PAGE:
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How to Use Microphones with the BMPCC (4K)

When you get a Blackmagic Pocket Cinema Camera 4K there are three microphone options: built in stereo microphones, a 3.5mm jack input, and a mini-XLR input — which can also provide power. The later BMPCC models have an extra mini-XLR input. Let's take a look at how you can choose when to use each of your options.

Microphone on a boom pole, crew on film set in IstanbulMicrophone on a boom pole, crew on film set in IstanbulMicrophone on a boom pole, crew on film set in Istanbul
Film crew in Istanbul using a shotgun microphone on a long boom pole / Twenty20

Microphones and the Blackmagic Pocket Cinema Camera

Built-in Mics

If you use the inbuilt microphones, they’re actually not too bad for what they are. There’s one on the left channel one on right channel, so they provide a stereo audio image – in effect, a stereo microphone. They don’t have much in the way of wind resistance, that can be an issue when you’re filming outside. They’re okay for scratch audio for synching later if you’re using an external recorder… and that’s about it really. All in all they’re not the best way to record audio if you want a professional result.

3.5mm Input Jack

If you wanted to use an external stereo mic in place of the built-in stereo microphone, you can use the 3.5mm input with left and right assigned to the appropriate channels via the audio jack.

The BMPCC will also accept line level input, so for example a signal from a third party mixer – like if you were at an event.

Lavalier (Lav) Microphones

These are microphones that you clip directly to someone. When connecting them to the PCC, there are some lav mics that you can plug directly into the audio jack, on a long cable, or you can plug in a wireless receiver, into either the mini-XLR or the jack, and then the receiver will pick up the signal from the corresponding lav mic on an interview subject. This requires a different setting in the camera but again that’s something we’ll go into in another article.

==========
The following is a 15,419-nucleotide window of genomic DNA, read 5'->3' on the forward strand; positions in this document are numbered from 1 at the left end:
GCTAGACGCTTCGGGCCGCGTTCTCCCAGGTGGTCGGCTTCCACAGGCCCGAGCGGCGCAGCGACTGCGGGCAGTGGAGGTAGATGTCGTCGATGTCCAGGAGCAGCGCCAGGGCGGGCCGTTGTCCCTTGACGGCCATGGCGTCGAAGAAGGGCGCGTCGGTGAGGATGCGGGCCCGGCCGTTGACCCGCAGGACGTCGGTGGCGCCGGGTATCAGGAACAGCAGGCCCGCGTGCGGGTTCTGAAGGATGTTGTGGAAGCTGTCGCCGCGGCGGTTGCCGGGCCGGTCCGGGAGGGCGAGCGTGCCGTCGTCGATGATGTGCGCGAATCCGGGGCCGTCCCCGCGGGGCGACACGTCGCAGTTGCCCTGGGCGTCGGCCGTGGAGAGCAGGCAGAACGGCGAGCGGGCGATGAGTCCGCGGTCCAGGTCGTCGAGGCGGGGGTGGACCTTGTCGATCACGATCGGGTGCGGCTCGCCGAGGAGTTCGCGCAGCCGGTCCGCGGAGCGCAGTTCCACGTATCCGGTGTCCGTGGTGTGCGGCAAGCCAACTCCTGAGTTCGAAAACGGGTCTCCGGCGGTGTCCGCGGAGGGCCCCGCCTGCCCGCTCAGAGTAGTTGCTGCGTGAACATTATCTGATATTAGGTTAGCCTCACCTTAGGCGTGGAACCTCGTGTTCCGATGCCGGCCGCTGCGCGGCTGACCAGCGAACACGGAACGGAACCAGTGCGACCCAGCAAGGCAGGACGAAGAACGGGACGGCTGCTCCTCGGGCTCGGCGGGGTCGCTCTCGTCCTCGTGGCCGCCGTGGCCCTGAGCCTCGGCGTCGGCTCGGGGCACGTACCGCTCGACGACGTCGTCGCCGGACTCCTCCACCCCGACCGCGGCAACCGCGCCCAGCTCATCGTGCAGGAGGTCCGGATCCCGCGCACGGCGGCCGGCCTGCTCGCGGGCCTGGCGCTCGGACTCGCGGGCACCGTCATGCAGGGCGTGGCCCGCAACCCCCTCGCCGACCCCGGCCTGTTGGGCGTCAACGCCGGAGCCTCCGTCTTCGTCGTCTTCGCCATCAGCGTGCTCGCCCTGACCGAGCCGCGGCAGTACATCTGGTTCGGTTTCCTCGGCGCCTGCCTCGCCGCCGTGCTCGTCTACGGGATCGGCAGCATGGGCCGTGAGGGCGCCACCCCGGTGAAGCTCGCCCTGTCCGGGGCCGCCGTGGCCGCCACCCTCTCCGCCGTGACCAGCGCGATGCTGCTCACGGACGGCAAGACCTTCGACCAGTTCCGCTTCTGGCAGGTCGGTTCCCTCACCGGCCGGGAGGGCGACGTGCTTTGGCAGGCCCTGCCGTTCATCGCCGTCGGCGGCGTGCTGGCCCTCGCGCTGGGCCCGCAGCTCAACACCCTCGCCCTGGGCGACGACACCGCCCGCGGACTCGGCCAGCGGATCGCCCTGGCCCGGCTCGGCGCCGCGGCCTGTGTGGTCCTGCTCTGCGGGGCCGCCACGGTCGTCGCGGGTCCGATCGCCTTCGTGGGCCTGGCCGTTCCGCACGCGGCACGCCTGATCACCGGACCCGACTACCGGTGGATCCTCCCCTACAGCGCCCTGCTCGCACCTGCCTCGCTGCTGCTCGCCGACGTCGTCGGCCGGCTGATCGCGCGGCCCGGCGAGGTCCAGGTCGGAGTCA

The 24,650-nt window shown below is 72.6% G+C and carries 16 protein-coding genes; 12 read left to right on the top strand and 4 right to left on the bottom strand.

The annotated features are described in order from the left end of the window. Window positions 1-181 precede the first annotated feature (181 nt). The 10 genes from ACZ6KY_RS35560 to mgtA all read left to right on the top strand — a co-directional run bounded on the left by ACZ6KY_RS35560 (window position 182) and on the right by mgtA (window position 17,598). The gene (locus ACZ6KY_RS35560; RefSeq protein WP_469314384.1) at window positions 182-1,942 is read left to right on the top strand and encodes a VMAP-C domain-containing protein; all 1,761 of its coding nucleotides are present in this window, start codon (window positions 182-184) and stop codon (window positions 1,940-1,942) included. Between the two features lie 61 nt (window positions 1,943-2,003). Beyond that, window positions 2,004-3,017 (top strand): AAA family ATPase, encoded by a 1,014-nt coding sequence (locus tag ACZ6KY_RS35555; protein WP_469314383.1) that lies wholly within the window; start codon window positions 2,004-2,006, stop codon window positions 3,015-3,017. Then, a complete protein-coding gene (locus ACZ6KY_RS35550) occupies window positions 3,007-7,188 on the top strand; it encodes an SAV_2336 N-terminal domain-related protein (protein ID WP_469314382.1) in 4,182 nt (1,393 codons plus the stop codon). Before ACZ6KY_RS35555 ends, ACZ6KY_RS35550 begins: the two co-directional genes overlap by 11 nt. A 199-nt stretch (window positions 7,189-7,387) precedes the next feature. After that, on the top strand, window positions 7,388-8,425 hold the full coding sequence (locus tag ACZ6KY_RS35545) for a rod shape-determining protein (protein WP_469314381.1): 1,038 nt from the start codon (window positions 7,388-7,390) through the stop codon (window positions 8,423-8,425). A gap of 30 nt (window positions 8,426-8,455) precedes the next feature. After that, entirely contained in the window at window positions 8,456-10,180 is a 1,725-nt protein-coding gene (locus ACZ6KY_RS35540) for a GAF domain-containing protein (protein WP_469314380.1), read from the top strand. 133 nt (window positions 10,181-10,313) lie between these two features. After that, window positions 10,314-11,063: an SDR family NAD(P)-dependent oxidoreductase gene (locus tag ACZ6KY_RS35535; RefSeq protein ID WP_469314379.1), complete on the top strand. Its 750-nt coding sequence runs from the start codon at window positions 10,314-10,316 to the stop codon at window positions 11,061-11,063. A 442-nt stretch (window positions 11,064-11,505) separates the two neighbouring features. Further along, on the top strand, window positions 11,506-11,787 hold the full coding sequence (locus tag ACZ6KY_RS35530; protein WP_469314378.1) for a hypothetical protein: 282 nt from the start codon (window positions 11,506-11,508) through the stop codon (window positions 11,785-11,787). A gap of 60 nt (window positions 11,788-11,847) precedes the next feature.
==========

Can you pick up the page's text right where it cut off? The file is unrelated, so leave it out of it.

Lapel Lav Mic / UnsplashLapel Lav Mic / UnsplashLapel Lav Mic / Unsplash
Sennheiser lapel mic transmitter and receiver / Unsplash

Lav microphones are great for closeup vocal recording. One downside is that they capture very little room sound/ambience and you might want some of that, but you can always record it separately and add it in post.

Adding a windsock is essential for any outdoor recording, the slightest bit of wind and you’re really going to hear that. A wireless lav mic is ideal if your subject is moving around and especially useful if you’re a solo filmmaker and you don’t have a dedicated sound tech with you to follow someone around with a shotgun.

What to Look for and Consider When Choosing a Lav Mic

Buy cheap, pay twice: go for a mic that’s at the top-end of your budget or you’ll end up replacing it later. It’s often better to go with a known and trusted brand with a good reputation for quality audio, like Rode or Sennheiser.

Lav mics are delicate, and people quite often forget they have one attached and wander off with them, so remember to keep an eye on yours and also to make sure your subject clips the transmitter securely or puts it in a pocket; more people than you’d believe stand up and drag the transmitter with them, bashing it off the floor. It’s worth buying extra mic clips too, as they have a tendency to ping off and get lost easily.

Shotgun Microphones

Despite what the name suggets, "shotgun" microphones are the opposite of a scattershot; they are highly directional microphones that come in a variety of capture patterns. Primarily they’re designed to record what is in front of them, cancelling side noise as much as possible. Having said that, unlike lav mics, you do capture more room tone with a shotgun.

shotgun mic with wind shieldshotgun mic with wind shieldshotgun mic with wind shield